Once Kara realized she didn’t want to be trapped under the weight of debt any longer, she completely changed her lifestyle and focused on earning more. Through her cost-savings strategies and intense focus, she was able to eliminate all of her debt in a short period of time.
Her biggest tip for people dealing with a low income and trying to pay off debt? “Just commit to paying it off. I was focused on that and nothing else, and as a result, I paid off huge amounts very quickly.”
Interested in refinancing student loans?Here are the top 6 lenders of 2018!
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1 Important Disclosures for Earnest.
To qualify, you must be a U.S. citizen or possess a 10-year (non-conditional) Permanent Resident Card, reside in a state Earnest lends in, and satisfy our minimum eligibility criteria. You may find more information on loan eligibility here: https://www.earnest.com/eligibility. Not all applicants will be approved for a loan, and not all applicants will qualify for the lowest rate. Approval and interest rate depend on the review of a complete application.
Earnest fixed rate loan rates range from 3.89% APR (with Auto Pay) to 7.89% APR (with Auto Pay). Variable rate loan rates range from 2.47% APR (with Auto Pay) to 6.97% APR (with Auto Pay). For variable rate loans, although the interest rate will vary after you are approved, the interest rate will never exceed 8.95% for loan terms 10 years or less. For loan terms of 10 years to 15 years, the interest rate will never exceed 9.95%. For loan terms over 15 years, the interest rate will never exceed 11.95% (the maximum rates for these loans). Earnest variable interest rate loans are based on a publicly available index, the one month London Interbank Offered Rate (LIBOR). Your rate will be calculated each month by adding a margin between 1.82% and 5.50% to the one month LIBOR. The rate will not increase more than once per month. Earnest rate ranges are current as of Month/Day/Year, and are subject to change based on market conditions and borrower eligibility.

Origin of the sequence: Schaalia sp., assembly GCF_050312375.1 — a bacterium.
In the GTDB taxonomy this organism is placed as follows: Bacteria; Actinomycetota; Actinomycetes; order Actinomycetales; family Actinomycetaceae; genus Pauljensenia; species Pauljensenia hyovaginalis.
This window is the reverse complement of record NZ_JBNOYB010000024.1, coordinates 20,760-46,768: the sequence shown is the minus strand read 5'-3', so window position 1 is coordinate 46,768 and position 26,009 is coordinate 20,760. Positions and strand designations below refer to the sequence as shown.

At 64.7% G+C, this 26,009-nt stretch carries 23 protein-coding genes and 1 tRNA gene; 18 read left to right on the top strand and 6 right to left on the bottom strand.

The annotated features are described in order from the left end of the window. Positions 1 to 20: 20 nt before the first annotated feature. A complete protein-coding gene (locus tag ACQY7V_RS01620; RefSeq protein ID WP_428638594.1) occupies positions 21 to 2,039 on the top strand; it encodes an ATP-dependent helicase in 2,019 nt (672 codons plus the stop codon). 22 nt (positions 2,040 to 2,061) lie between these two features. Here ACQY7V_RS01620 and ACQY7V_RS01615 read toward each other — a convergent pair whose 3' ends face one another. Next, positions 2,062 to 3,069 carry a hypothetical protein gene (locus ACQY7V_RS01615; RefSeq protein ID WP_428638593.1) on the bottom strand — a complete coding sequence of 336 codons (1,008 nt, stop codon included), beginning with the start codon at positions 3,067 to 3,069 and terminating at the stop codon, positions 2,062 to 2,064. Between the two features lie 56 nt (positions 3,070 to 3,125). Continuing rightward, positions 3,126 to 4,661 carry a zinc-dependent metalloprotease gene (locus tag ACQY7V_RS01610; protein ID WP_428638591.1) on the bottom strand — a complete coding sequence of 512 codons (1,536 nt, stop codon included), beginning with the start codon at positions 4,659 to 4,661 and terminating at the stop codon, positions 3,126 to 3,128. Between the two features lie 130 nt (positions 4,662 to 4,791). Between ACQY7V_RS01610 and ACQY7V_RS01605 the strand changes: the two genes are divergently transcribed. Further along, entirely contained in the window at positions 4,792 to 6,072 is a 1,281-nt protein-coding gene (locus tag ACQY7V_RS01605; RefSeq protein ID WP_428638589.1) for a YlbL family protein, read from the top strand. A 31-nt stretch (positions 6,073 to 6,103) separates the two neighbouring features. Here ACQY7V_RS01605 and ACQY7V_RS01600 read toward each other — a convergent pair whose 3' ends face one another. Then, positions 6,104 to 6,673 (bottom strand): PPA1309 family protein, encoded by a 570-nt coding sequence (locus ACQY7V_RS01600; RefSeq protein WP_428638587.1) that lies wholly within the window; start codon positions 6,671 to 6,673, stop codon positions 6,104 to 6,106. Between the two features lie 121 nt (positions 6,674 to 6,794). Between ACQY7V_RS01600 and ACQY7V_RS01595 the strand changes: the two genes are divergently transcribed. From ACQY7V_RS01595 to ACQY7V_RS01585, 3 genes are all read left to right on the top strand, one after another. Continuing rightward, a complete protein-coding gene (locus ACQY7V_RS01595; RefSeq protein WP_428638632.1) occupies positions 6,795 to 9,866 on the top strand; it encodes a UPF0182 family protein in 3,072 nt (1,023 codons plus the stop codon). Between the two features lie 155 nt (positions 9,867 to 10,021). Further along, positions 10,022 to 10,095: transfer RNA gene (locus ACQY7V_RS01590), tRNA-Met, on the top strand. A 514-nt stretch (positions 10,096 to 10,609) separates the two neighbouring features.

Auto Pay discount: If you make monthly principal and interest payments by an automatic, monthly deduction from a savings or checking account, your rate will be reduced by one quarter of one percent (0.25%) for so long as you continue to make automatic, electronic monthly payments. This benefit is suspended during periods of deferment and forbearance.
The information provided on this page is updated as of 08/21/18. Earnest reserves the right to change, pause, or terminate product offerings at any time without notice. Earnest loans are originated by Earnest Operations LLC. California Finance Lender License 6054788. NMLS # 1204917. Earnest Operations LLC is located at 302 2nd Street, Suite 401N, San Francisco, CA 94107. Terms and Conditions apply. Visit https://www.earnest.com/terms-of-service, email us at firstname.lastname@example.org, or call 888-601-2801 for more information on ourstudent loan refinance product.
© 2018 Earnest LLC. All rights reserved. Earnest LLC and its subsidiaries, including Earnest Operations LLC, are not sponsored by or agencies of the United States of America.
2 Important Disclosures for Laurel Road.
Laurel Road Disclosures
APR stands for “Annual Percentage Rate.” Rates listed include a 0.25% EFT discount, for automatic payments made from a checking or savings account. Interest rates as of 11/8/2018. Rates subject to change.